The proposed consent agreement announced today for public comment bars the defendants from misrepresenting how information they collect will be used or disclosed. It requires that if they collect information from students for "non-education-related marketing purposes" they disclose how the information will be used and that it is personally identifiable. It prohibits the disclosure for any non-education-related marketing purpose of any personally identifiable information that was collected through surveys distributed prior to July 30, 2002. Finally, it requires the destruction of any personally identifiable information collected from any student under the age of 13.

The FTC today released a consumer alert with information for teachers and school administrators to consider when they are asked to distribute a survey to students. The FTC recommends that teachers or administrators check to see if the survey form includes a Privacy Statement. It's also wise to know:

  • who is collecting the information;
  • how the information will be used;
  • with whom the information will be shared; and
  • whether students will have a choice about the use of their information.

Copies of the Alert are available at:

The Commission vote to accept the proposed settlement was 5-0. An announcement regarding the proposed consent agreement will be published in the Federal Register shortly. The agreement will be subject to public comment for 30 days, until February 28, after which the Commission will decide whether to make it final. Comments should be addressed to the FTC, Office of the Secretary, 6th Street and Pennsylvania Avenue, N.W., Washington, D.C. 20580.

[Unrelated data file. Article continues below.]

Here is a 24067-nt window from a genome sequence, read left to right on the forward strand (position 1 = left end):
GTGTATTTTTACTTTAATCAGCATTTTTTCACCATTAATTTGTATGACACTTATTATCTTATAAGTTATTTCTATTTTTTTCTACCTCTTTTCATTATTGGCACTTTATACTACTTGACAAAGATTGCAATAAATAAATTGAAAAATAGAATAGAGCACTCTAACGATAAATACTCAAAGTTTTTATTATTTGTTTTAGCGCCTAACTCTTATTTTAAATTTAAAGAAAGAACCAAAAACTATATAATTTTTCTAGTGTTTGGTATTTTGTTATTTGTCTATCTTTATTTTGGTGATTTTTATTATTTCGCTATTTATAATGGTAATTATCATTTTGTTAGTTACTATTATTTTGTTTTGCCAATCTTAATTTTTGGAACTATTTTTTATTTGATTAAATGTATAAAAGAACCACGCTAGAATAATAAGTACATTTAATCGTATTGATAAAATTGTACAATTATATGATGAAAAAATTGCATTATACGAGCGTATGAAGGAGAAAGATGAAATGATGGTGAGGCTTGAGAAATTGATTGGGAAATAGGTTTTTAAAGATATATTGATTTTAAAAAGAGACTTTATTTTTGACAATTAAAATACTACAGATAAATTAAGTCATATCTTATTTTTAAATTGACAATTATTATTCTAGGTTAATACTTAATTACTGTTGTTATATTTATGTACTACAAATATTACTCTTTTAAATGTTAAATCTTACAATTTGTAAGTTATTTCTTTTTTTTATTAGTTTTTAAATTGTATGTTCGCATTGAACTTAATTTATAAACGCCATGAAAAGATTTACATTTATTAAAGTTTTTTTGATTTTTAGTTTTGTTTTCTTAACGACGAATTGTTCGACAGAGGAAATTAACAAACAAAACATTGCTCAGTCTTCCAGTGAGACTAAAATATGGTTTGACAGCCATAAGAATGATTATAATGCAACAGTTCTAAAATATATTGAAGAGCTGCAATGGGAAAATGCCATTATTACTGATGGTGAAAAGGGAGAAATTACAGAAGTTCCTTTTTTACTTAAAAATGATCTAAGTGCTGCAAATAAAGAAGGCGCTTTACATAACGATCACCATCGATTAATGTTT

NOTE:  A consent agreement is for settlement purposes only and does not constitute an admission of a law violation. When the Commission issues a consent order on a final basis, it carries the force of law with respect to future actions. Each violation of such an order may result in a civil penalty of $11,000.

Copies of the proposed consent agreement, the complaint, an analysis to aid public comment and the consumer alert are available from the FTC's Web site at and also from the FTC's Consumer Response Center, Room 130, 600 Pennsylvania Avenue, N.W., Washington, D.C. 20580. The FTC works for the consumer to prevent fraudulent, deceptive, and unfair business practices in the marketplace and to provide information to help consumers spot, stop, and avoid them. To file a complaint, or to get free information on any of 150 consumer topics, call toll-free, 1-877-FTC-HELP (1 877-382-4357), or use the complaint form at The FTC enters Internet, telemarketing, identity theft, and other fraud-related complaints into Consumer Sentinel, a secure, online database available to hundreds of civil and criminal law enforcement agencies in the U.S. and abroad.

Contact Information

Media Contact:
Claudia Bourne Farrell,
Office of Public Affairs
Staff Contact:
Laura Mazzarella or Jessica Rich,
Division of Financial Practices